Cut off from the outside world, the Hume helps guide an impatient man into a sea of tranquillity. By journey's end I'm rested and looking forward to being reunited with family and friends. But it doesn't take long before I'm ready to hit the same highway again.
After all, there's no better road than the one that guides you home.
Detours and departures
"I may not have gone where I intended to go, but I think I ended up where I intended to be," said the author Douglas Adams, and the Hume offers many options for those wanting to break the Sydney-Melbourne journey with an overnight stay.
We spent a relaxing night last summer half an hour south of Gundagai at Hillview Farmstay, which offers a variety of packages from one-bedroom cottages to glamping safari tents and domes. It's dog-friendly and a perfect stopover for kids of any age to get up close and personal with a wide range of farm animals.
Gundagai, with its famous dog on the tucker box statue, is part of Australian folklore and is seen by frequent Hume travellers as a rough halfway point in the journey. Countless accommodation options are available further west as well toward Wagga Wagga, which is where we found another favourite, Paton's Place Rural Stay, a cottage set on farmland close to Wantabadgery where Captain Moonlite laid siege to a sheep and cattle station in 1879.
The Hume journey gives the traveller an opportunity to appreciate the vastness of Australia's plains so it's the last place you would expect to encounter a submarine. But you can find one in Holbrook - the 90-metre-long decommissioned HMAS Otway - immersed in parkland 40 minutes north of the Victoria-NSW border. They might live hundreds of kilometres from the ocean but the locals are well prepared for rising seas due to climate change.
An hour and 20 minutes north of Gundagai is Gunning, another country town with historical colonial ties. It was here in 1824 that Hamilton Hume (yes, the highway is named after him) set out from his sheep station with William Hovell on a four-month, 1900-kilometre overland trek that led them to Geelong and back. The Pye Cottage Museum on Gunning's main street - one of the last remaining slab settler cottages in the area - is worth a visit to experience what life was like more than a century and a half ago.
But if you prefer to go back in time much further a 90-minute detour north of Gunning finds you at the Wombeyan Caves, an underworld maze of limestone caves, caverns and hidden passages formed when dinosaurs walked the earth, all carved beneath a 400 hectare reserve.
On the Victorian side of the border nothing beats a detour through bushranger country where Ned Kelly and his gang roamed and robbed until their historic showdown with troopers in the siege at Glenrowan. You can visit the cell that held Kelly in the old Beechworth jail and inspect the site of the old Euroa bank, scene of the gang's most infamous holdup.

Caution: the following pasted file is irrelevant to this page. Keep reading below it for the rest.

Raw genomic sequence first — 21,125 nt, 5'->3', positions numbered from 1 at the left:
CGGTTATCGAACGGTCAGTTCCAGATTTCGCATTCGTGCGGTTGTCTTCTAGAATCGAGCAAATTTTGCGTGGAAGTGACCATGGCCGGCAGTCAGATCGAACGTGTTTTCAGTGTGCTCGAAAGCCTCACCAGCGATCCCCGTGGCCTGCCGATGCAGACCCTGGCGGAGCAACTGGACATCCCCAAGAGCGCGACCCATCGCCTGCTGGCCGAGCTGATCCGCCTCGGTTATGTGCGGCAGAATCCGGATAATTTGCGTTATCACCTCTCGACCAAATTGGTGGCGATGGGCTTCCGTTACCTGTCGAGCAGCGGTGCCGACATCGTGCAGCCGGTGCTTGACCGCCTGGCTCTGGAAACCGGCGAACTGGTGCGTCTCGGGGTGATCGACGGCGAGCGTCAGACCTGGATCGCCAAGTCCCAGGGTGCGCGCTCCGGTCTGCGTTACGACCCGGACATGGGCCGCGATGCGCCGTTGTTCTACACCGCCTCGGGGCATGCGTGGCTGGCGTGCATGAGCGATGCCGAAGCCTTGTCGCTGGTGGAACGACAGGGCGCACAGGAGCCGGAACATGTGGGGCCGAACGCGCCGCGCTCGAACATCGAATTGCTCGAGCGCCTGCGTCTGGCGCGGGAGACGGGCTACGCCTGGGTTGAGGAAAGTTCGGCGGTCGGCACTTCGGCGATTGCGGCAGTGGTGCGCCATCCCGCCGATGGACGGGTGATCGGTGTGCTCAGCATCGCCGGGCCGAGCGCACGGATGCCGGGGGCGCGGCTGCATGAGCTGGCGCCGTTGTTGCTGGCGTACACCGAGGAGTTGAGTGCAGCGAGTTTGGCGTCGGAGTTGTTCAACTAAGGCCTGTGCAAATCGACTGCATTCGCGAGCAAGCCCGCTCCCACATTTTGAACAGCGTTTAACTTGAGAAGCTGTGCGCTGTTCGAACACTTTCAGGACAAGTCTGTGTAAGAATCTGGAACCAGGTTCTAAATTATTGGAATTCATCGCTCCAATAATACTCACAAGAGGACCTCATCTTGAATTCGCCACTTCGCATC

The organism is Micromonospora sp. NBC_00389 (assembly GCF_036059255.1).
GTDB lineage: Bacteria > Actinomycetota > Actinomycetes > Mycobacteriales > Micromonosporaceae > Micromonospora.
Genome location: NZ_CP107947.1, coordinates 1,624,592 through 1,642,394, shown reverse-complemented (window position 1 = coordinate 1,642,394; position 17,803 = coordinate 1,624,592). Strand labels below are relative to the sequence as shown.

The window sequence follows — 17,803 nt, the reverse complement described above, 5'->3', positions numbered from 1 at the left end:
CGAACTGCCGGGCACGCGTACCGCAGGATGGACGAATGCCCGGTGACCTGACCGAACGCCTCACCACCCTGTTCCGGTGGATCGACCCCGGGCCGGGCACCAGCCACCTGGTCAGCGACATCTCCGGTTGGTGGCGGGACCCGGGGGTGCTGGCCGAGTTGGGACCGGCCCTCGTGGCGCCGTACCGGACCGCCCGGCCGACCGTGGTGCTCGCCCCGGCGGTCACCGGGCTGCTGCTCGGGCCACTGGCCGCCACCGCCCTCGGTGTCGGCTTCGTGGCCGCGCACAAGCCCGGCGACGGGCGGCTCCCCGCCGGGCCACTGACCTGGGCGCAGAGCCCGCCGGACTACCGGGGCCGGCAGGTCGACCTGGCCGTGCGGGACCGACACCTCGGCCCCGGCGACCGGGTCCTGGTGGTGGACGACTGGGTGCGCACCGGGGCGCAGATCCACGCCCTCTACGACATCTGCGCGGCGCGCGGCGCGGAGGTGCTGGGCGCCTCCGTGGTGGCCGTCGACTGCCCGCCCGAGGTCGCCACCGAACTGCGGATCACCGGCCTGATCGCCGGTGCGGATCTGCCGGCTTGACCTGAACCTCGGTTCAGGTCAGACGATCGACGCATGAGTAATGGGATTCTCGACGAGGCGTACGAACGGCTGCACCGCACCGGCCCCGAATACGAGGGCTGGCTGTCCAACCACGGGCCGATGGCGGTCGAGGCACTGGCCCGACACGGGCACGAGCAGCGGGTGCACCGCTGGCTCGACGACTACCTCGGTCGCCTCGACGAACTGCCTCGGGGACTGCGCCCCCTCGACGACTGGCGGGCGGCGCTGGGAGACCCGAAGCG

Tyre pressure? Check. Oil levels? Check. Fuel? There's no excuse for running on empty when you're on the Hume Highway. Service stations are ubiquitous on this stretch and if you want to plan your journey you can find a full list of them at: roadnow.com/australia/petrol-stations-along-motorway-M31. Several apps are available for those with electric vehicles and you can also find a detailed map of charging stations across the country at myelectriccar.com.au/charge-stations-in-australia
It's next to impossible to get lost on the Hume. If you plan a side trip or two there's always Google Maps. We favour Waze - a user-generated app that gives you plenty of warning about potential hazards, speed cameras and roadworks. But be mindful that all these apps relying on GPS technology often get confused in tunnels and complicated intersections. Nothing is more accurate than the many roadside signs.
It's rare to go half an hour on the Hume without seeing a sign letting you know there's a McDonalds or KFC outlet waiting for you 15 minutes ahead. And while it's an enticing prospect - road trips tend to heighten the appetite, particularly for fat and sugar - driving with a leaden belly filled with burgers and fries always leads to feelings of regret, guilt and drowsiness. We always pack bottles of water, a thermos of coffee, fresh and dried fruit, and some nuts for snacking. A packet of salad mix and fresh bread rolls with a boiled egg makes a great healthy lunch and avoids that junk-food hangover.
But if you want something more it's hard to go past the Niagara Cafe in Gundagai - a classic Australian/Greek milk bar that offers everything from burgers and chips to truffled terrines and grilled Barramundi. The Merino Cafe in Gunning is worth a visit for those with a pang for authentic country scones and cakes. And try making a quick visit to the Long Track Pantry in Jugiong without filling the car boot with a range of award-winning jams, relishes, chocolates and gift hampers.
A wee little matter
Roadside restrooms can be a lottery at the best of times and if you don't enjoy one-ply toilet paper, pack your own roll. But most roadside toilets and rest areas on the Hume are usually clean and easily accessible. For aspiring dunnyologists hitting the road, consult toiletmap.gov.au